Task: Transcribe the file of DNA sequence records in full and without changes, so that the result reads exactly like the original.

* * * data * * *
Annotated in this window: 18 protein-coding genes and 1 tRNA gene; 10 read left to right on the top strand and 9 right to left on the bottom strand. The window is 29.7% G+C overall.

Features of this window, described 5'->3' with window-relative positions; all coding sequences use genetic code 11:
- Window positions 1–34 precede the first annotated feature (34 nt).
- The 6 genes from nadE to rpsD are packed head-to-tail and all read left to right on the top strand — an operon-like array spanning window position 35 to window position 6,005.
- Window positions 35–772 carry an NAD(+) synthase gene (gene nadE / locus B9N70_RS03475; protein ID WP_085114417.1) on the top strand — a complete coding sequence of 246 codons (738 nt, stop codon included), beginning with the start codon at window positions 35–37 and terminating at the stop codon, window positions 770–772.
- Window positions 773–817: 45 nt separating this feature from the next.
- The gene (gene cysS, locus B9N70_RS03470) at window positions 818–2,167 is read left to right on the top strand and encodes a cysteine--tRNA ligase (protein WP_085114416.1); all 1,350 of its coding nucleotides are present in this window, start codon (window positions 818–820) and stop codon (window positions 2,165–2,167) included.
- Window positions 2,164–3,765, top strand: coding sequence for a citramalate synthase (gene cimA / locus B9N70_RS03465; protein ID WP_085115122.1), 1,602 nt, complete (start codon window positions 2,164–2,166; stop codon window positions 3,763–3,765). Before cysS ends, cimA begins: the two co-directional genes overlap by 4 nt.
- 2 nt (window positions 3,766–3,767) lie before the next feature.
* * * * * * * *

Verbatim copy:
Annotated in this window: 18 protein-coding genes and 1 tRNA gene; 10 read left to right on the top strand and 9 right to left on the bottom strand. The window is 29.7% G+C overall.

Features of this window, described 5'->3' with window-relative positions; all coding sequences use genetic code 11:
- Window positions 1–34 precede the first annotated feature (34 nt).
- The 6 genes from nadE to rpsD are packed head-to-tail and all read left to right on the top strand — an operon-like array spanning window position 35 to window position 6,005.
- Window positions 35–772 carry an NAD(+) synthase gene (gene nadE / locus B9N70_RS03475; protein ID WP_085114417.1) on the top strand — a complete coding sequence of 246 codons (738 nt, stop codon included), beginning with the start codon at window positions 35–37 and terminating at the stop codon, window positions 770–772.
- Window positions 773–817: 45 nt separating this feature from the next.
- The gene (gene cysS, locus B9N70_RS03470) at window positions 818–2,167 is read left to right on the top strand and encodes a cysteine--tRNA ligase (protein WP_085114416.1); all 1,350 of its coding nucleotides are present in this window, start codon (window positions 818–820) and stop codon (window positions 2,165–2,167) included.
- Window positions 2,164–3,765, top strand: coding sequence for a citramalate synthase (gene cimA / locus B9N70_RS03465; protein ID WP_085115122.1), 1,602 nt, complete (start codon window positions 2,164–2,166; stop codon window positions 3,763–3,765). Before cysS ends, cimA begins: the two co-directional genes overlap by 4 nt.
- 2 nt (window positions 3,766–3,767) lie before the next feature.